Honda Tuning magazine-and those of the same ilk for that matter-have changed over the course of the past decade. Dramatically. While reminiscing over HT's past 11 years, I found myself perusing issues number one and two, the first of which was published but once that year and was little more than a compilation of old Sport Compact Car magazine articles that, incidentally, happened to have Hondas in them. HT very well could have been nothing more than an attempt by its previous owners to capitalize on its archived Honda and Acura content...twice...in light of the brand's then recent popularity (imagine if SCC had too many AMC Pacer features), but the magazine's grown to become so much more than that. It is, after all, the only publication in the world that exists because Honda does.
Flipping through the pages of Volume One, Issue One would be enough to give any Civic hatchback owner with an exhaust and some lowering springs hope at magazine stardom. But that was 1998. Times have changed, and the level of complexity and caliber of most of the cars worthy of being recognized today is simply outstanding. Volume One, Issue One was relative...for its day...but the ante's been upped. By a lot
Today's builds address each facet of the vehicle, which if you don't know, includes those things that make a car go, stop, and turn better, look good while doing it-both inside and out-and do so in ways that are creative, even inspirational at times. Oh, and they'll do it without copying others and by using genuine parts. It's a lot of ground to cover, but it's the new standard. Today's builders must be just as much artistically inclined as they are mechanically. Sorry, there are no longer exceptions; the bar has already been raised, and it's high.
Nowhere was this evolution-for the-better more evident than at May's annual all-Honda Eibach meet. Despite the event's low-key nature and informal disposition, make no mistake, this is where the best of the best make their appearances. We've become conditioned to K-swaps, unusual color schemes, and anything that's supposedly rare, JDM, or RHD, and instead, combination and execution have become the new benchmarks for getting noticed. Those with multi-colored engine bays, valve cover flair, and lofty horsepower numbers and supposed race-only parts are the ones to beat. Eleven years ago, the Integra with the JDM-spec front end would be the one to watch out for. Five years ago, it would be the one with the K swap. It was neither at the last Eibach event. To be sure, the DC2 Integra that garnered the most attention wore USDM garb with a B-series engine underneath its hood. It received accolades from passersby and was noted as being "different" and "crazy," never failing to have at least 10 stalkers surrounding it at any given moment. Eleven years ago that Integra might have passed itself off as "different" and "crazy," but five years ago, not so much. And now it is again. Tastes change. What was once considered rare and unobtainable can become predictable and status quo overnight. The reverse is also true. Only in this bubble that we as Honda enthusiasts live in can a car with its original engine and body be considered different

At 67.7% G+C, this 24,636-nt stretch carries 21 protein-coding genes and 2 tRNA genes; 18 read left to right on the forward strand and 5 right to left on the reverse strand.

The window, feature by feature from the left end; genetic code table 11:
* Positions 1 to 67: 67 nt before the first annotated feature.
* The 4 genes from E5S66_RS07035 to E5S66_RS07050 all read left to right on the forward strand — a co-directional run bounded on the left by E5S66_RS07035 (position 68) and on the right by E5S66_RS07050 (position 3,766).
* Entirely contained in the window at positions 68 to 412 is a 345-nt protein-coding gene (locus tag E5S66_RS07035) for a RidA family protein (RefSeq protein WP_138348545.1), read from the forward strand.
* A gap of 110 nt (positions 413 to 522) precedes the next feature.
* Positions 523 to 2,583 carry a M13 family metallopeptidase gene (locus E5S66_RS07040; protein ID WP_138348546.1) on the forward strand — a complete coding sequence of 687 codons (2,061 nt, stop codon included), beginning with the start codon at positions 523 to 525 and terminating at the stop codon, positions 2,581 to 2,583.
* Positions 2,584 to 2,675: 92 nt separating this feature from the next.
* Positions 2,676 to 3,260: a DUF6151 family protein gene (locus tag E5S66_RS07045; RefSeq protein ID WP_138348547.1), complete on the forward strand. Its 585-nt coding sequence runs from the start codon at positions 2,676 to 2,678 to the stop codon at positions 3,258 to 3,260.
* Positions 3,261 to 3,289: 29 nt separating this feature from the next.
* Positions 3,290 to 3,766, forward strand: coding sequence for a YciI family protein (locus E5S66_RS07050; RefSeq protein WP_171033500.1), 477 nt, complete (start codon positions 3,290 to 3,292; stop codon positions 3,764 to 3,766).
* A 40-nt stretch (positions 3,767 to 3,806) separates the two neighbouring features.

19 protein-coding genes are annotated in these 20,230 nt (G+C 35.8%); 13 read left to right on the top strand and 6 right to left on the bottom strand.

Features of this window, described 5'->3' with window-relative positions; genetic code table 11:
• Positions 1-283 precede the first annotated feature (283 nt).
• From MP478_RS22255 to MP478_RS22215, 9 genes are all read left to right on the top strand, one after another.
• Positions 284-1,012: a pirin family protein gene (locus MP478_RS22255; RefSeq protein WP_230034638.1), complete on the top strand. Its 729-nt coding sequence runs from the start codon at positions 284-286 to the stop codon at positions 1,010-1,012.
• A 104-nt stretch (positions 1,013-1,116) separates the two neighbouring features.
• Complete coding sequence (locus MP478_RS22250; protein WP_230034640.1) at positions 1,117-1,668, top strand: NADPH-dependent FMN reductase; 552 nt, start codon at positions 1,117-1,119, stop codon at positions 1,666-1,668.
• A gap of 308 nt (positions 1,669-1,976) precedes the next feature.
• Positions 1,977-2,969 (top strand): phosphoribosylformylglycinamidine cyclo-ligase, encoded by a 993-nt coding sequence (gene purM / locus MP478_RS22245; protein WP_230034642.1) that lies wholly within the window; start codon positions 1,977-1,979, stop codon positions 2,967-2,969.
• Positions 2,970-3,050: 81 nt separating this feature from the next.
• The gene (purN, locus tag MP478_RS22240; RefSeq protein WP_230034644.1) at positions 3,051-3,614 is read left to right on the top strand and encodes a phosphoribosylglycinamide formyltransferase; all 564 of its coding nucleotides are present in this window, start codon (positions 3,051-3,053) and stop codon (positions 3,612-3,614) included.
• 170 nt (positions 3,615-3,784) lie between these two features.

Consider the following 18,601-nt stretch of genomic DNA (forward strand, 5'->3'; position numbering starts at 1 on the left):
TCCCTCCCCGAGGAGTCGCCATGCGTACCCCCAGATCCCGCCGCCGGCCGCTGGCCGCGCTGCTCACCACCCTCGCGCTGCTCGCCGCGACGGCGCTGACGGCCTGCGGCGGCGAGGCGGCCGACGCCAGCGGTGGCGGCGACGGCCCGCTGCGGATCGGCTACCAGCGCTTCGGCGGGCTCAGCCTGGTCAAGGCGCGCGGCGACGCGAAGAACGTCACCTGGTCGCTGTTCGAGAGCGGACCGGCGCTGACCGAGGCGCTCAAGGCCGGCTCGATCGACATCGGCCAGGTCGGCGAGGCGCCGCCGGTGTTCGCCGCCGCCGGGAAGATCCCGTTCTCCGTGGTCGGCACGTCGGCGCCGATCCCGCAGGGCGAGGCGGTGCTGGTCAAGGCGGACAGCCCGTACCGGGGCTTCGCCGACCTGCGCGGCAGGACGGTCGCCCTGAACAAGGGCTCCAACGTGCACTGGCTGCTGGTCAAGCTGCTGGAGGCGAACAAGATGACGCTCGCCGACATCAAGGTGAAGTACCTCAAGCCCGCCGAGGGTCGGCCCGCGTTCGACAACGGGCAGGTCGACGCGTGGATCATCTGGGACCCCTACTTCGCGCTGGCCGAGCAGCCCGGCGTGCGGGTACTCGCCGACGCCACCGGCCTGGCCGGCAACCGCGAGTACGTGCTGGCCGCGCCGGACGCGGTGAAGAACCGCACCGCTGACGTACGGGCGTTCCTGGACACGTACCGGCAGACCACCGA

As was the case with Volume One, Issue One, Honda Tuning still exists for its readers...and because of Honda. HT isn't pretentious in the fact that it pretends to set the trends, but we'll continue to let you know what they are and why you should care about them. In many ways, that first issue of Honda Tuning was about as real and as raw as it gets. The cars inside were built not for the magazine, not for a group of people online, but for their owners. They did what they wanted, how they wanted, and for that, they were recognized. Although the appearances and the trends have changed, these sentiments aren't unlike those felt at the last Eibach meet. Builders are once again doing things their way...for themselves. There is no more satisfying reason to do something.